Lowe: Most Execs Say Kyrie Irving Worth $8M-$10M More Than D'Angelo Russell

Mike Chiari@mikechiariFeatured ColumnistJune 25, 2019

BOSTON, MA - JANUARY 07:  D'Angelo Russell #1 of the Brooklyn Nets looks to pass the ball while guarded by Kyrie Irving #11 of the Boston Celtics during the first quarter of a game at TD Garden on January 7, 2019 in Boston, Massachusetts. NOTE TO USER: User expressly acknowledges and agrees that, by downloading and or using this photograph, User is consenting to the terms and conditions of the Getty Images License Agreement. (Photo by Adam Glanzman/Getty Images)
Adam Glanzman/Getty Images

If the Brooklyn Nets have to decide between signing Kyrie Irving or re-signing D'Angelo Russell, most NBA executives reportedly believe Irving is worth significantly more money.

According to ESPN.com's Zach Lowe, 75 percent of the execs he spoke to feel Irving is worth anywhere from "$8 million to $10 million more than Russell."

If that difference in salary holds true, half of the executives polled told Lowe they believe the Nets should stick with Russell instead of signing Irving unless they are able to sign Kevin Durant as well.

Brooklyn has been linked to both Irving and Durant, and there is growing belief that the Nets may be able to sign both superstars.

Last week on ESPN's The Jump, Brian Windhorst reported that the Nets are "gaining confidence" in their ability to sign Durant. Former NBA center Kendrick Perkins added that he believes the Nets are the "front-runners" to sign KD:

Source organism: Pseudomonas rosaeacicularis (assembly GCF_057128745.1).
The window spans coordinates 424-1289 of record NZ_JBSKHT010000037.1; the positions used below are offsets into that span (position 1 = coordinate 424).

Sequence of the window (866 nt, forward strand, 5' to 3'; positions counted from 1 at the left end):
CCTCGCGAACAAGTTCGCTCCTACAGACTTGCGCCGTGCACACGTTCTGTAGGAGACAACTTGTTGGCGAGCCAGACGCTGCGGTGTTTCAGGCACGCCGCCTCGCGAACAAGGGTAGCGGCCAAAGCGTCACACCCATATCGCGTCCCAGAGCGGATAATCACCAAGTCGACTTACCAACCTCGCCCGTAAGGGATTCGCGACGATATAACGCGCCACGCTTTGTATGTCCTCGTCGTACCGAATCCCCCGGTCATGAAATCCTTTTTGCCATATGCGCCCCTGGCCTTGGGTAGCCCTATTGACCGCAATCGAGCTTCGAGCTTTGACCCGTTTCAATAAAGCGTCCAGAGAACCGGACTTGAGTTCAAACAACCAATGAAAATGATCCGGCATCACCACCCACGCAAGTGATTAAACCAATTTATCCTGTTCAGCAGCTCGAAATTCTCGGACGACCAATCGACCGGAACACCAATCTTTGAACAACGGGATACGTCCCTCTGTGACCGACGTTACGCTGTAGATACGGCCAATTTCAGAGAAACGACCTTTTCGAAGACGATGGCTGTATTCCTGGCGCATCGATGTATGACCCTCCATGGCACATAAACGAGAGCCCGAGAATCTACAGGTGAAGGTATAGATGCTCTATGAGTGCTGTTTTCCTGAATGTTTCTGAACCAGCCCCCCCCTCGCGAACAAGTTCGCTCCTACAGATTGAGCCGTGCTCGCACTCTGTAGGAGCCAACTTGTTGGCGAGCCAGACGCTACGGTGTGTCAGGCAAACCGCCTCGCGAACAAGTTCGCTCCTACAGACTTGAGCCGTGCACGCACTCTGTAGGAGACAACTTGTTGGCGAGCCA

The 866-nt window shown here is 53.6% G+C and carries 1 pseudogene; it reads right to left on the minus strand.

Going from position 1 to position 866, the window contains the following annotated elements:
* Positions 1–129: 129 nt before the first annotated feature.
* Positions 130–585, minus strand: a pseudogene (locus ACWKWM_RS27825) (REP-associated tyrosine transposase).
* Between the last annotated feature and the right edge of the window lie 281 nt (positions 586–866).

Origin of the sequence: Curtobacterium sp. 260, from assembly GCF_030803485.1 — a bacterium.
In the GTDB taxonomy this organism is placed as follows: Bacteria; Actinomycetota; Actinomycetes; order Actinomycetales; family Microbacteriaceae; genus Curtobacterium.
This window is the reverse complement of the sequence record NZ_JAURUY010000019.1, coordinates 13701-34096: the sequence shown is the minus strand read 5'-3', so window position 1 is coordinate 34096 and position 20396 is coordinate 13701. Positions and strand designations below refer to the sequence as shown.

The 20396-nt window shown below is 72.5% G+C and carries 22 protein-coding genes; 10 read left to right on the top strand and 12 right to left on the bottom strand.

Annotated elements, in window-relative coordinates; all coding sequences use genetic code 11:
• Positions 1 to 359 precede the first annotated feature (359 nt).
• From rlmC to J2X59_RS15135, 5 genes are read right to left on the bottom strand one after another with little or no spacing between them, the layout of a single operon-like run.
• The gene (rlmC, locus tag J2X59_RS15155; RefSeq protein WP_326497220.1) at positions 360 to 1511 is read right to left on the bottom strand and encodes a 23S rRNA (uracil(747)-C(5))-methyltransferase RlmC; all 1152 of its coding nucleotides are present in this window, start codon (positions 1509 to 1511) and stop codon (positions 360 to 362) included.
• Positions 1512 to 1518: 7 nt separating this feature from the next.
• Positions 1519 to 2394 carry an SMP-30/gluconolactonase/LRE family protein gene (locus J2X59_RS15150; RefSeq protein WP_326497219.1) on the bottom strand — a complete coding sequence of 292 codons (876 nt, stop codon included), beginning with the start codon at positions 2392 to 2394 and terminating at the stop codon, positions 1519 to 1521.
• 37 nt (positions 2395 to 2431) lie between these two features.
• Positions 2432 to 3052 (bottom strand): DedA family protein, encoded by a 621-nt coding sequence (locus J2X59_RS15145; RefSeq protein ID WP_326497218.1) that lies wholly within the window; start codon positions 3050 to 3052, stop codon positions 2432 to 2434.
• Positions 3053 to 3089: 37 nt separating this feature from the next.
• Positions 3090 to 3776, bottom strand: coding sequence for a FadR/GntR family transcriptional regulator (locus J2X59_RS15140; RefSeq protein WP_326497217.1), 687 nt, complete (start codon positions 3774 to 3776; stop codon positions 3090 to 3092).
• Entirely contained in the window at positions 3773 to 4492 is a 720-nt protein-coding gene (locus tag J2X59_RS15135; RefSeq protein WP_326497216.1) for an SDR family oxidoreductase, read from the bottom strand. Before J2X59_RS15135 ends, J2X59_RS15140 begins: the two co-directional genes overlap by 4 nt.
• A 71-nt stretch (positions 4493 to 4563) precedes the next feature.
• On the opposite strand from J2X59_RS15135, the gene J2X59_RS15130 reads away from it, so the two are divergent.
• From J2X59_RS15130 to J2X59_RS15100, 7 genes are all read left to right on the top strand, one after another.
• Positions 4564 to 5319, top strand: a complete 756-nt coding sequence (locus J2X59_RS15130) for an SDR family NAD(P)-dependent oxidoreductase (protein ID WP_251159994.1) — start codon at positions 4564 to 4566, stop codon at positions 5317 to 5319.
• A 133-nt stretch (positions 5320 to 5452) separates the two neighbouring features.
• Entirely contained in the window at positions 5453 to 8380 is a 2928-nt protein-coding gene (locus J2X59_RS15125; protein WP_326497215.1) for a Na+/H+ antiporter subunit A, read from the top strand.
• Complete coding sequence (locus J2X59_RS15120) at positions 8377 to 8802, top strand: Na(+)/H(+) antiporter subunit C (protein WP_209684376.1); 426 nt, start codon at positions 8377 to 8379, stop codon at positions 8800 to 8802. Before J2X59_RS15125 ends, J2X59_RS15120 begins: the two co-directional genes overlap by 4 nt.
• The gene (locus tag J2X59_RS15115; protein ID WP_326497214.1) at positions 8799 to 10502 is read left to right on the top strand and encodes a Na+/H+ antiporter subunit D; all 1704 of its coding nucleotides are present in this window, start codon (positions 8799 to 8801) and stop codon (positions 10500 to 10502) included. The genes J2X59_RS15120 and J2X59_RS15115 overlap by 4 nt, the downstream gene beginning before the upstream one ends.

Similarly, SNY's Ian Begley reported earlier this month that executives of teams in pursuit of Irving feel the Nets are the favorites to sign him as well.

Both Durant and Irving are in line for max contracts as multi-time All-Stars and players who have won NBA championships.

Although Russell is a 23-year-old rising star who is coming off his first All-Star season, he is not yet viewed on the same level as Kyrie.

Russell averaged 21.1 points, 7.0 assists, 3.9 rebounds and 1.2 steals per game last season and reached the playoffs for the first time. Meanwhile, the 27-year-old Irving averaged 23.8 points, 6.9 assists, 5.0 rebounds and 1.5 steals per game as the top dog for a Boston Celtics team that reached the second round of the playoffs.

Boston actually regressed, as it reached Game 7 of the Eastern Conference Finals the previous season despite being without the injured Irving during the postseason.

Kyrie has a much more impressive body of work than Russell, though, complete with the 2016 NBA title from his time alongside LeBron James with the Cleveland Cavaliers, but there are concerns about his ability to be the top player on a championship team.

Irving also didn't seem to mesh well with young players such as Terry Rozier, Jayson Tatum and Jaylen Brown, which could be an issue in Brooklyn since its core is led by young stars such as Caris LeVert and Jarrett Allen.

The pairing of Irving and Durant—provided the latter returns to form in 2020-21 after healing from a torn Achilles—could make Brooklyn the team to beat in the Eastern Conference, but signing Irving without KD and losing Russell may not be a risk worth taking for a young, developing team like the Nets.

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